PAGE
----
Greg Weldon, founder and CEO of Weldon Financial Publishing, lays out a bullish case for gold based on a series of macro indicators. He believes that a looming recession will force global central banks to react with policy moves that will be overwhelmingly positive for gold. Weldon views gold as a great hedge against anything from a normal recession to a worst-case scenario. Filmed on July 16, 2019 in Jupiter, Florida and published on Real Vision on July 29, 2019.

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Recession, Gold, & the Central Banks’ Last Stand (w/Greg Weldon)

Transcript:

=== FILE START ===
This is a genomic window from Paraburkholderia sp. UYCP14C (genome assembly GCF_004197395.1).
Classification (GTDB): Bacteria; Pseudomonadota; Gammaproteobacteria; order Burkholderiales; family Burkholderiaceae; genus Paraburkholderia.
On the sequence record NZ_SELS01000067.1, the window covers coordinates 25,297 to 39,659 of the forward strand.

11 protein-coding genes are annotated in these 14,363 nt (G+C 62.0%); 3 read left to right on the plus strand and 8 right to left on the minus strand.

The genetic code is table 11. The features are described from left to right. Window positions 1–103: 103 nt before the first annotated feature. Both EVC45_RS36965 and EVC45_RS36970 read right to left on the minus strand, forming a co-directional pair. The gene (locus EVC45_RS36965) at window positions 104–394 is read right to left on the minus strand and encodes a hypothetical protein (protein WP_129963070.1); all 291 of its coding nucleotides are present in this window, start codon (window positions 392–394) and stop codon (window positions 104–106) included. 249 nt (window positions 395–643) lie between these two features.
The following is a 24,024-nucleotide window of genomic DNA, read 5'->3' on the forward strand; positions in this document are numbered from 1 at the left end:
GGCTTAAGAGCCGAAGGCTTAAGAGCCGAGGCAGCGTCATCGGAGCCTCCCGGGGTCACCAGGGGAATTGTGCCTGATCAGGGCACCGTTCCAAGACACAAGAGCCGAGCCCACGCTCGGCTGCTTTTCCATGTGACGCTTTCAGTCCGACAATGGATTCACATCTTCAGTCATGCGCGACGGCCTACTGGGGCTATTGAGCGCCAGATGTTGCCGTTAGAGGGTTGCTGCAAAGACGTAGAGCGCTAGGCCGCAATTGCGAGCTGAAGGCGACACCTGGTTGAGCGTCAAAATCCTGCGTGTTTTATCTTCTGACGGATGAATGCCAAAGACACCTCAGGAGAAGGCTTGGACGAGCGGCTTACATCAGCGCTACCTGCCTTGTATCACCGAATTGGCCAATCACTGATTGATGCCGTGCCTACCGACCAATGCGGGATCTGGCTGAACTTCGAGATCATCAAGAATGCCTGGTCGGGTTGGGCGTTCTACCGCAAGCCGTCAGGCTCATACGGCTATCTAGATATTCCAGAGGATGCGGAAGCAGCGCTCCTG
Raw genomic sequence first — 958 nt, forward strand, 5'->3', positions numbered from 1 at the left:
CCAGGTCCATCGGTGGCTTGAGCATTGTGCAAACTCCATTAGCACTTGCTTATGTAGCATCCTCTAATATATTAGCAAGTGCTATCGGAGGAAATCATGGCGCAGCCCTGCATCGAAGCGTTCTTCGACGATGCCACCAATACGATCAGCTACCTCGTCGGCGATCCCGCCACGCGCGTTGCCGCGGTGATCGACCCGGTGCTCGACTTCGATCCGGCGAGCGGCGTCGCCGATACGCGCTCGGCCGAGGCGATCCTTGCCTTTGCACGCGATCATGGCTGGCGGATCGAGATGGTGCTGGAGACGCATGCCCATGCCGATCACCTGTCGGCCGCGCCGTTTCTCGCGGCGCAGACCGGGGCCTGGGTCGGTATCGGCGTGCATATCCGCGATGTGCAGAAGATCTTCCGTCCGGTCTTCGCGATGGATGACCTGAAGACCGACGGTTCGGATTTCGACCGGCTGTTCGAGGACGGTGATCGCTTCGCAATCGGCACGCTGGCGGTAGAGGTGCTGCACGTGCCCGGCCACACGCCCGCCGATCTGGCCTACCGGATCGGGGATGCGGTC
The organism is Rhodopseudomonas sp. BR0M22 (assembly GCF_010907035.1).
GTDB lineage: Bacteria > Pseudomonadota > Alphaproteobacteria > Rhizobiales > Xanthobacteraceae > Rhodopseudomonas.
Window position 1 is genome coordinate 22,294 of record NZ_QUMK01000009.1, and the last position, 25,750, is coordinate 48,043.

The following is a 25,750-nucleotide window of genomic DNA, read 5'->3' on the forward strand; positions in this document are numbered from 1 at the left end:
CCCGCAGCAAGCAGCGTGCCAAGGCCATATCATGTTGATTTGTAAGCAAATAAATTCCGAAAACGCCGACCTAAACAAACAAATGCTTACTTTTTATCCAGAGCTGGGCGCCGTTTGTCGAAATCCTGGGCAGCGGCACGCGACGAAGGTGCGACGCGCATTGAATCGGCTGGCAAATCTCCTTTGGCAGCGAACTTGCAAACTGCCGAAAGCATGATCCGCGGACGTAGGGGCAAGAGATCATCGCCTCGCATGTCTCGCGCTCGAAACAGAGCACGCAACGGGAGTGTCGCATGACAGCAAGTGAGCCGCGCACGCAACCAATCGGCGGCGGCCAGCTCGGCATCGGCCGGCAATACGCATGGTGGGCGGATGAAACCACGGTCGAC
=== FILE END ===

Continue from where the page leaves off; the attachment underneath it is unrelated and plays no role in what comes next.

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In terms of the Fed and did they go too far? Number one. And are they behind the curve now ? Number two. They are very valid questions, and the answer is yes. And yes. But the answer also depends on who you listen to. Because I wrote a piece going all the way back into August, it was called, Take Me Out to the Ball Game, it was about the Fed. It was about Jackson Hole. It was about Jerome Powell. He is not Bernanke, he is not Yellen, they were students of the deflation era of the 1920s. They know how to fight a debt deflation. Jerome Powell told us, I’m not that, I am a student of the 1970s inflation. He was very specific on this giving examples from when he was younger too even in terms of what was happening then with Carter. And of course, we had the gasoline crisis, the OPEC crisis, the Middle East crisis fed into that. But at the end of the day, it took Paul Volcker and 16% short-term interest rates to ratchet out inflation. And he just basically threw the gauntlet down and said, I will not let that happen on my watch. If that’s not a tell that this guy is going to take it a step too far, I don’t know what was. It was a beautiful tell. He told us exactly what he was going to do. And he did it. And when he’s basically says, I want to be a little bit past neutral. And this was big too, actually, because you go back to Janet Yellen. When she stopped using the word normalization, that was the most misused, misappropriated word in history of financial markets and monetary policy, normalization. Normal is what it is now, there’s nothing else normal about where we might go that would be normal. When they started using the term neutral, everything changed. And that was the point where you said, look, inflation is actually at the point was 2% or even a little higher. So, for them to go to 2% of policy would be, make sense, they may be neutral. So, you had a massive move in the bond markets, the 2-Year Note went from 142 to like 285. And we call that move because they call this move. But then you get to the point now where you’re approaching 2%, you get to 2% on policy, and all of a sudden, inflation shows you signs of rolling over. And that’s where we wrote the piece that we last did on Real Vision. And we said, a bridge too far, that the Fed would take this one step too far. And they did in December, by going to 2.5% on the top end of the range, 2.40% has been the pretty much the effective rate this entire time. Inflation now, all of a sudden drops below 2%. And the Fed downgrades their own forecast for future inflation to below 2%. Well, this is the problem. No longer they just a little above neutral. Now, they are outright tight. And that was the problem. And it was a problem specifically for the consumer. One of the things that happened, because of that last rate hike, is you pushed the monthly amount of money that consumers have to pay to float their debt to a record high $348 billion a month. And this is now closing in on a $500 billion a month total retail sales in the US.

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